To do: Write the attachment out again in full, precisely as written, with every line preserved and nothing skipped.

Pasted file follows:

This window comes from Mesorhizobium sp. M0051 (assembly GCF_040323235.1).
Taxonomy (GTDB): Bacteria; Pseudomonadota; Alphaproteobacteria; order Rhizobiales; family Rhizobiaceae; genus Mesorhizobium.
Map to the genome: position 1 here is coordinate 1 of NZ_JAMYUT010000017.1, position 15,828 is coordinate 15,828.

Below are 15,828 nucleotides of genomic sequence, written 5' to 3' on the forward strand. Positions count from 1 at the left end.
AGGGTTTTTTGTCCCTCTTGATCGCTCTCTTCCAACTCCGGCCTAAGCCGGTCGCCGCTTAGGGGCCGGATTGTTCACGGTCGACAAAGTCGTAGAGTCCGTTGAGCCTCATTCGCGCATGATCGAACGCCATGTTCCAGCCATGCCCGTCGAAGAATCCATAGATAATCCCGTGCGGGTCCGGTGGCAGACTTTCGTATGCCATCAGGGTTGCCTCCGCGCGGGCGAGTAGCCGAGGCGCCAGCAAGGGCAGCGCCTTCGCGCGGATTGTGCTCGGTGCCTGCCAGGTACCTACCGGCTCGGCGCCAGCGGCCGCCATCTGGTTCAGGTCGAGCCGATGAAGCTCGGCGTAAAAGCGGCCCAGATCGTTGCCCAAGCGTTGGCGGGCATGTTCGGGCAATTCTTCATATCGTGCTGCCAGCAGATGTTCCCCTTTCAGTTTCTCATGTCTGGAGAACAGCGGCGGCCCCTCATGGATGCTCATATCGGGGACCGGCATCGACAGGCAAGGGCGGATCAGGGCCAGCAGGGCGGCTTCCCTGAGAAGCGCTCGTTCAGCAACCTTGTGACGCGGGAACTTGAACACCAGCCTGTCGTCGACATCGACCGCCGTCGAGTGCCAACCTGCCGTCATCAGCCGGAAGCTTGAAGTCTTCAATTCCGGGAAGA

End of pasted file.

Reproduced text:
This window comes from Mesorhizobium sp. M0051 (assembly GCF_040323235.1).
Taxonomy (GTDB): Bacteria; Pseudomonadota; Alphaproteobacteria; order Rhizobiales; family Rhizobiaceae; genus Mesorhizobium.
Map to the genome: position 1 here is coordinate 1 of NZ_JAMYUT010000017.1, position 15,828 is coordinate 15,828.

Below are 15,828 nucleotides of genomic sequence, written 5' to 3' on the forward strand. Positions count from 1 at the left end.
AGGGTTTTTTGTCCCTCTTGATCGCTCTCTTCCAACTCCGGCCTAAGCCGGTCGCCGCTTAGGGGCCGGATTGTTCACGGTCGACAAAGTCGTAGAGTCCGTTGAGCCTCATTCGCGCATGATCGAACGCCATGTTCCAGCCATGCCCGTCGAAGAATCCATAGATAATCCCGTGCGGGTCCGGTGGCAGACTTTCGTATGCCATCAGGGTTGCCTCCGCGCGGGCGAGTAGCCGAGGCGCCAGCAAGGGCAGCGCCTTCGCGCGGATTGTGCTCGGTGCCTGCCAGGTACCTACCGGCTCGGCGCCAGCGGCCGCCATCTGGTTCAGGTCGAGCCGATGAAGCTCGGCGTAAAAGCGGCCCAGATCGTTGCCCAAGCGTTGGCGGGCATGTTCGGGCAATTCTTCATATCGTGCTGCCAGCAGATGTTCCCCTTTCAGTTTCTCATGTCTGGAGAACAGCGGCGGCCCCTCATGGATGCTCATATCGGGGACCGGCATCGACAGGCAAGGGCGGATCAGGGCCAGCAGGGCGGCTTCCCTGAGAAGCGCTCGTTCAGCAACCTTGTGACGCGGGAACTTGAACACCAGCCTGTCGTCGACATCGACCGCCGTCGAGTGCCAACCTGCCGTCATCAGCCGGAAGCTTGAAGTCTTCAATTCCGGGAAGA